Volunteering

I love kids. Like I super love kids. After spending all day everyday teaching kids, I decided that wasn’t enough kids for me. So I signed up to volunteer with kids.

After months of interviews and trainings and vaccinations and blood tests and more vaccinations and more blood tests (4 months + 2 months of summer break), I became a volunteer at CHEO (The Children’s Hospital of Eastern Ontario).

The great thing about Cheo is that after a long day of dealing with hard headed kids at school, repeatedly telling them to stay off the snow hills, to go back to their desks, to keep their hands to themselves, to put that away, to get to work, to line up, to sit down, to stand up, to get in line, to be quiet, to raise their hands, to hold the ball in the hallways, to get their lunch, to pack up their lunch, to stop talking, to hurry up, to keep their voices down, to walk in the hallways, to lose the attitude, etc…spending 1 on 1 time with kids who genuinely appreciate and benefit from the attention is a relief. It reminds me of why I love kids so much.

Usually, I round up the kiddies to do crafts and play games with them and their siblings in the activity room. It’s a nice distraction for the patients, and me too.

But my favourite part of volunteering is when I get to do cuddles. Sometimes babies don’t have families that care to be with them in the hospital. Sometimes those babies have siblings at home who also need care and attention from mom and/or dad. Sometimes they are up for adoption. Sometimes the parents need a little half hour break. If a baby is alone and awake, as volunteers we get to go in to their rooms to hold and cuddle them.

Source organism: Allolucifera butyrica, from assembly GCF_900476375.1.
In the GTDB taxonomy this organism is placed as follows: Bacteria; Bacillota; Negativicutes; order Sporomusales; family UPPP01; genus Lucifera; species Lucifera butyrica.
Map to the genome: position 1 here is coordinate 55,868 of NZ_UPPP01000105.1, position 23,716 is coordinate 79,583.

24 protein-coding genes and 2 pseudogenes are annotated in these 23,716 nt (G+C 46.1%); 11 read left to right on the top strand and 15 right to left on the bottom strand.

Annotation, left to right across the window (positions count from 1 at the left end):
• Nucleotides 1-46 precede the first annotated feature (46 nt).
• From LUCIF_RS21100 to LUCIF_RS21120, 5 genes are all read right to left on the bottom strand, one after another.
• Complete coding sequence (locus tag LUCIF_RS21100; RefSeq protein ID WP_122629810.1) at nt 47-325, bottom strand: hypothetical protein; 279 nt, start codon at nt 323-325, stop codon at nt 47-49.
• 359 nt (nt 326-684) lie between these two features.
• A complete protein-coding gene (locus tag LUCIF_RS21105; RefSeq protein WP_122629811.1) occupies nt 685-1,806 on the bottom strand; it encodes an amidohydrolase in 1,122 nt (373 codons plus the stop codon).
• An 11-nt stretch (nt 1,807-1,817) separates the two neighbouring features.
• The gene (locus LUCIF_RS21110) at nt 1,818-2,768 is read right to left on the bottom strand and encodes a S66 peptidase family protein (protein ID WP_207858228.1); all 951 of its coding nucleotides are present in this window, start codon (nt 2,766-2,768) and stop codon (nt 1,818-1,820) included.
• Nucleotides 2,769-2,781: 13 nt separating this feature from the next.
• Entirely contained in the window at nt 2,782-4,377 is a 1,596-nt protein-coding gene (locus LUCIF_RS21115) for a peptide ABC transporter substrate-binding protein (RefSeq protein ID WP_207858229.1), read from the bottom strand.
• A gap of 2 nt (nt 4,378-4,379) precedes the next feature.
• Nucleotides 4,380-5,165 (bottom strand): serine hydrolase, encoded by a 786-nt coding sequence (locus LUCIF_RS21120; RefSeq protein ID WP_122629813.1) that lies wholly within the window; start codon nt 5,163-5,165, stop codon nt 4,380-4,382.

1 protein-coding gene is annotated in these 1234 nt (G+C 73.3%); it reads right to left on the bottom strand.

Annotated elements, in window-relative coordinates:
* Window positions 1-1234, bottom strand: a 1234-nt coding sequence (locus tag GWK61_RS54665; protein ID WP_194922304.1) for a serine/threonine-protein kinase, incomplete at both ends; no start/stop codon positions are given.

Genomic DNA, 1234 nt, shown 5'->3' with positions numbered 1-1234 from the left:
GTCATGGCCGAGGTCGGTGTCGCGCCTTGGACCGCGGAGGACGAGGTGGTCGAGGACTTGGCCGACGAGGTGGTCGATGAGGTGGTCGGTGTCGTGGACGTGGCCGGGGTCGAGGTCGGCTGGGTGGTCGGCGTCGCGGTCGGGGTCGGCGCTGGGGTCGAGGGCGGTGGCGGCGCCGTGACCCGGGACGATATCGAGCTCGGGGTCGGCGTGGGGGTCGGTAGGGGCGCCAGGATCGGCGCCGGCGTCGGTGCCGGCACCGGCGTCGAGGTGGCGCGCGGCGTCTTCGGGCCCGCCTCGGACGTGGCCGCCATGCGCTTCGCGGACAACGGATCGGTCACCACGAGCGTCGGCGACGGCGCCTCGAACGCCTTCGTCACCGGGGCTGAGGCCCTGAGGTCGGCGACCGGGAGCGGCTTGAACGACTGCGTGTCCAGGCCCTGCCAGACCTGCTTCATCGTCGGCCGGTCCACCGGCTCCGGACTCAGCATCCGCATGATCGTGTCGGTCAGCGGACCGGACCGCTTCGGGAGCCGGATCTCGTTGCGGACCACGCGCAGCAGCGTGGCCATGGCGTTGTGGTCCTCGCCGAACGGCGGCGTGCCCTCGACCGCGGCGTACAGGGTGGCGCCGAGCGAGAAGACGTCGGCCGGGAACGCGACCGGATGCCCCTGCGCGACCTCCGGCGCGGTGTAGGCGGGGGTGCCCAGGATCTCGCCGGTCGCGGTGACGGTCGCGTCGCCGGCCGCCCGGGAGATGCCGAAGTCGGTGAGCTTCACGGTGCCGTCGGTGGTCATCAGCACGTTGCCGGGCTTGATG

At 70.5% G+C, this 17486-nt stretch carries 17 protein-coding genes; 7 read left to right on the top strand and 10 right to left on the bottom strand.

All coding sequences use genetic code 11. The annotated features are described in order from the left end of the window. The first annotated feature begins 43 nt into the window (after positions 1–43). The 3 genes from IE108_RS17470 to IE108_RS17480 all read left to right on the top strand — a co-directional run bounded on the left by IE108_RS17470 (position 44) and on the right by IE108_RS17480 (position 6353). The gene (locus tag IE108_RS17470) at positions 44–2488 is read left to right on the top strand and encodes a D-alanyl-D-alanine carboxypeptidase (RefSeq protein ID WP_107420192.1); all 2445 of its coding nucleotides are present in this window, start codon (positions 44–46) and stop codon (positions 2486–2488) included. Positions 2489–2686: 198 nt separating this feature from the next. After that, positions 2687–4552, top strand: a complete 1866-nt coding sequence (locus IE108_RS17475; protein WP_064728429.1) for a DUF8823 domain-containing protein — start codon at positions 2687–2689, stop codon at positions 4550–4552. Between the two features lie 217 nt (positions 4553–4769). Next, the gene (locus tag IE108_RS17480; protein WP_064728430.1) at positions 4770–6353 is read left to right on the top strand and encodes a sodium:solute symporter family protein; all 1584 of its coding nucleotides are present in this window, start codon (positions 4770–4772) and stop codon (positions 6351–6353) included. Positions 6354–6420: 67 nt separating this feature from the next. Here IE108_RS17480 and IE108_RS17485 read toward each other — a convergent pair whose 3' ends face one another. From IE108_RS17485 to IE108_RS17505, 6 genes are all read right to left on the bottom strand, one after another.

Usually I find myself broken hearted that life has started so unfairly for them. It’s unfair that they’re hurting and don’t know why. It’s unfair that nurses and doctors are in and out of their rooms all day and all night- it’s never quiet. It’s unfair that they are poked and bruised and stuck with needles and IVs. Mostly, it’s unfair that they’re stuck in a tiny room when they should be playing, laughing and crawling around a home, with a family. Most times, at one point or another during my time cuddling them, I tear up because life is so unfair. When they cry, I feel it too. I know what it feels like to feel so sad, so stuck, so frustrated, like nothing is going right, like no one is on your side. I think, “I feel ya babe;” I feel like I can relate.

In a way I am helping them but in a way they are helping me too.

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